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I'm mocking an app, on mobile, which goal is for the user to open a ticket (can be about anything). For example, the user lost his contacts in his outlook. The stakeholders defined me that they want the user to first search for the issue and only then open a ticket on that issue.

so the user flow, in simple terms 1. search the topic 2. found an answer -> follow its instruction to resolve the issue 3. didn't find an answer or answer is not good enough -> open a ticket 4. while writing the the issue description suggest related issues for

My question is whether step 4 is over exaggerating the search. offcourse the stake holders goal is for users not to open tickets but to search the knowledge base.

What do you think ?

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Stack Exchange works on the same principle (although it doesn't force step 1, it's wholeheartedly recommended). But "What do you think?" is inherently subjective, which is not good. –  Andrew Leach Aug 4 '13 at 9:44
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3 Answers

Asking the user to search explicitly or even auto-suggesting works only if the match between the user's requirement and the results provided is really great.

You could ask the user to do a lot of work, but in the end not find the answer they were looking for and then open the ticket.. however, at the end of it you would have an even more frustrated user.

Taking on the cost of managing all the additional tickets would be lower than the additional user frustration caused.

This is a question of how the company measures success - is it in the cost saving from avoiding unnecessary tickets or increase customer sat.

I would agree with the approach of suggesting possible matches, but really focus on quality of those responses.. otherwise there is no point doing that.

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This is common practice among help desk software, and elegantly implemented in Stackexchange. The user is not forced to search in previous answers, but they are suggested as possible answers when the user types up a new question title and moves to the description field.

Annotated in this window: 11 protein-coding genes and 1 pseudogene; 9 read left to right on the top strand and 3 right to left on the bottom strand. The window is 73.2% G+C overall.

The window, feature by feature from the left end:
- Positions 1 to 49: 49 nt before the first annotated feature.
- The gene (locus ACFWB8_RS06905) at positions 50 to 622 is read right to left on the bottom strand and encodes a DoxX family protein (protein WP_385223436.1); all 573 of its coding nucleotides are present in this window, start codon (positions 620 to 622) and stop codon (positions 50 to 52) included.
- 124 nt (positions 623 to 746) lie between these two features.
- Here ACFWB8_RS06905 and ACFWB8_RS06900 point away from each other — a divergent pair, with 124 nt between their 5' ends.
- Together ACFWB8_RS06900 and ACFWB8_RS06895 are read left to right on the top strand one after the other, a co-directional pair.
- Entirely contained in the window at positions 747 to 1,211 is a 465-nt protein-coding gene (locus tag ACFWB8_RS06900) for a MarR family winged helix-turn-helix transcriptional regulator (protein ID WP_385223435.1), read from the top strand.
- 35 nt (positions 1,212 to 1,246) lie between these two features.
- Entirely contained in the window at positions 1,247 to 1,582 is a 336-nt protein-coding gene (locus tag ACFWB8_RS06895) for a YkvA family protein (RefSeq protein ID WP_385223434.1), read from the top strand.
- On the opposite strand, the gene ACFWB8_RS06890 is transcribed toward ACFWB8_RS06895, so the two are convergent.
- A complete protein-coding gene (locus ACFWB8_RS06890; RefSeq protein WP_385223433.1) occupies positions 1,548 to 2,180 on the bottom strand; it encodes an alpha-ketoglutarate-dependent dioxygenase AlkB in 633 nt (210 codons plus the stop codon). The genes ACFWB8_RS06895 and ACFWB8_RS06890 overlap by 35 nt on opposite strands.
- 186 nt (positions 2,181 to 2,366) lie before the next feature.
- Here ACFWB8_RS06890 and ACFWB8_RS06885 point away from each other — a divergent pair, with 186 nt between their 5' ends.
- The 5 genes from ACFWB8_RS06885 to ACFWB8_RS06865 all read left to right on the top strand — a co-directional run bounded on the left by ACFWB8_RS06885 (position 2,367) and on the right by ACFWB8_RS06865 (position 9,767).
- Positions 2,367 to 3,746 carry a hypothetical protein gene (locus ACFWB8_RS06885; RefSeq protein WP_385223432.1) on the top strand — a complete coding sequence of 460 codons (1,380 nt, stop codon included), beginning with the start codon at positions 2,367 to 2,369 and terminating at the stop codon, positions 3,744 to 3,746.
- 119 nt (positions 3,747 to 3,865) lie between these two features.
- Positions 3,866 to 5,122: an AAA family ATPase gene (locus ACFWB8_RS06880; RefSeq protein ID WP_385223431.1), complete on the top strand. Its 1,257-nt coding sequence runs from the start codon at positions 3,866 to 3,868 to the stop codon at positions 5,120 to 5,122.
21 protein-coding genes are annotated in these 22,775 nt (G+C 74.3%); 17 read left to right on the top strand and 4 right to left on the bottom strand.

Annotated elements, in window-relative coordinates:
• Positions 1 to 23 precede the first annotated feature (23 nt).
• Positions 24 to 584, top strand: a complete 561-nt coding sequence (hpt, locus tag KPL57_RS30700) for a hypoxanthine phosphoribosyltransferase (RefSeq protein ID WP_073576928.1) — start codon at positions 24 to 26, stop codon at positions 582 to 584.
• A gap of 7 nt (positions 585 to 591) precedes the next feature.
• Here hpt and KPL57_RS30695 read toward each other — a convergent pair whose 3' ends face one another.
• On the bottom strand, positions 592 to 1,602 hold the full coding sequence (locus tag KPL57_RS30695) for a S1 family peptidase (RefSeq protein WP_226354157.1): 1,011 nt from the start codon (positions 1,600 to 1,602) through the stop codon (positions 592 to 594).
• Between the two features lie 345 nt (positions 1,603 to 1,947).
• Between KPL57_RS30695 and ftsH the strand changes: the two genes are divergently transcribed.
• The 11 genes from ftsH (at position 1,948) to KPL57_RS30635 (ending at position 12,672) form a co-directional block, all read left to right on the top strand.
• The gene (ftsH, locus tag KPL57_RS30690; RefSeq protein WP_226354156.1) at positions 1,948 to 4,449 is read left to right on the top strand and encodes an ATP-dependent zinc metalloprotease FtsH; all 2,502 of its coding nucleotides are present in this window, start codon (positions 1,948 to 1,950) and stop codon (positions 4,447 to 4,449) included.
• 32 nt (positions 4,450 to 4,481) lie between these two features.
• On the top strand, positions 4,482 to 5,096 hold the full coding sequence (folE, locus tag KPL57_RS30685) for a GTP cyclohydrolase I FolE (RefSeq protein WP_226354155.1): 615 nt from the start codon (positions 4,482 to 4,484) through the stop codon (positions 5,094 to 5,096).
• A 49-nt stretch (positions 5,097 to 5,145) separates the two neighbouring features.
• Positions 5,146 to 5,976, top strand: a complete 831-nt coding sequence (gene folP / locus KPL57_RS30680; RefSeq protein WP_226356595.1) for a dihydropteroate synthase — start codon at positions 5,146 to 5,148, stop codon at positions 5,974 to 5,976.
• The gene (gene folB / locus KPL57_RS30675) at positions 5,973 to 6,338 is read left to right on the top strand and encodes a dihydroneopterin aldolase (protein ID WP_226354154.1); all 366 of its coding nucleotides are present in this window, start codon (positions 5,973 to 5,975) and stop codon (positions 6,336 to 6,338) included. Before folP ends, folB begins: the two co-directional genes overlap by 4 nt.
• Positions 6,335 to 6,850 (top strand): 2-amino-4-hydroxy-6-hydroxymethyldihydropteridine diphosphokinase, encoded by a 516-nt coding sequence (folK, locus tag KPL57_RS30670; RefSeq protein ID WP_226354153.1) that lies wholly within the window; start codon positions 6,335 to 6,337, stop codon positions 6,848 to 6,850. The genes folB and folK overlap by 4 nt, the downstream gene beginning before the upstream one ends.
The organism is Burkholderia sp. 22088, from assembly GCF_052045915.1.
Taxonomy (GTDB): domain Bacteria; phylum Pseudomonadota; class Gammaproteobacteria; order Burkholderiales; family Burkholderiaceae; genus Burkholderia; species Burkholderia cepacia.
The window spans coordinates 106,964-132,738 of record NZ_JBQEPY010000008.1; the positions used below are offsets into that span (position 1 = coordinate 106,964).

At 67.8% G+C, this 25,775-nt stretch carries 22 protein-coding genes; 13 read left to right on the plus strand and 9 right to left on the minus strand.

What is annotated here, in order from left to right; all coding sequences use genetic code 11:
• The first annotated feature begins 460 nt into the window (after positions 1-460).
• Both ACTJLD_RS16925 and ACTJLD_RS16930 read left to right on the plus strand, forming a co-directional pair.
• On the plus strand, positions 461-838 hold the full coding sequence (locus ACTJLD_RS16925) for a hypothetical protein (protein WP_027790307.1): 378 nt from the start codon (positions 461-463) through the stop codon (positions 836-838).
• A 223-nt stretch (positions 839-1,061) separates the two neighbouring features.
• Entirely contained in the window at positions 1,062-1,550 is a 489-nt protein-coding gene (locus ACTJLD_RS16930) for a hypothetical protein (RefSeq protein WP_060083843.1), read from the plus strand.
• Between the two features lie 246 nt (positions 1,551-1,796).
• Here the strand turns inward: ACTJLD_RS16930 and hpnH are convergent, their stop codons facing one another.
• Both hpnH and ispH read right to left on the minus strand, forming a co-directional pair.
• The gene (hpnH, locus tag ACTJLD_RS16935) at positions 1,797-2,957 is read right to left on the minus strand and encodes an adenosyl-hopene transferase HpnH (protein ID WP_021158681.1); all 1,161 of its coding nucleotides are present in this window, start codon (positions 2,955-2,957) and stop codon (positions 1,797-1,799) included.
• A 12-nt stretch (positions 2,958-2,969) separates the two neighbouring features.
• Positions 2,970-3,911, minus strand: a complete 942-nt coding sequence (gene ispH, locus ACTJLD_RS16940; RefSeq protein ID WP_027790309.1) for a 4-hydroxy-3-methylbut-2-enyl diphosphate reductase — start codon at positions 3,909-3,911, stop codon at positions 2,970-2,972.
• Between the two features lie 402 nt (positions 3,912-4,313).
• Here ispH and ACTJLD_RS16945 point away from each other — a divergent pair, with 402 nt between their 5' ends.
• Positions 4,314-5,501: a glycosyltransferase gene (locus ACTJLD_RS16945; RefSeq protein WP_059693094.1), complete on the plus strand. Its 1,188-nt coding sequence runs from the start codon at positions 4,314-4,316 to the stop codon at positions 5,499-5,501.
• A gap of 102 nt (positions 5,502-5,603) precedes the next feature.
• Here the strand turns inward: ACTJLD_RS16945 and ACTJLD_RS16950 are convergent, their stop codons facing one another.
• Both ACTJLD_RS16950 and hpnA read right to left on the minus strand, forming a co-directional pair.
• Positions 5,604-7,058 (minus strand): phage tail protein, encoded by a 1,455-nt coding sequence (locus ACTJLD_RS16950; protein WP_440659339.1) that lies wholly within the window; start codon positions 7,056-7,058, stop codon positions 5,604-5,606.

This is way better than forcing the user to search first. And doubly so if you're designing for mobile, as navigating four screens on a mobile to open a ticket seems like a tedious thing to do.

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so the user flow, in simple terms 1. search the topic 2. found an answer -> follow its instruction to resolve the issue 3. didn't find an answer or answer is not good enough -> open a ticket 4. while writing the the issue description suggest related issues for

This approach is compromising the user experience considerably. Searching from knowledge base is a different user-story than opening a ticket. When provided, user would want to open the ticket which is simple, one step process. If you hide opening of support ticket behind 3 irrelevant steps, user would find the support ticket feature is unavailable and the next to-do would be to contact support vis EMAIL or by PHONE. In case you don't provide email or phone, they would support is unavailable.

Searching knowledge-base is kind of self-help. Not everybody as the aptitude to dig through forums, posts or knowledge-base and then try to resolve the problem on their own. When you contact support, you also know that the support person would do it for you. So these are two different scenarios and hiding support behind self-help wouldn't yield expected results.

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user can at any point open a ticket through a side bar menu. –  AsafBO Aug 5 '13 at 8:41
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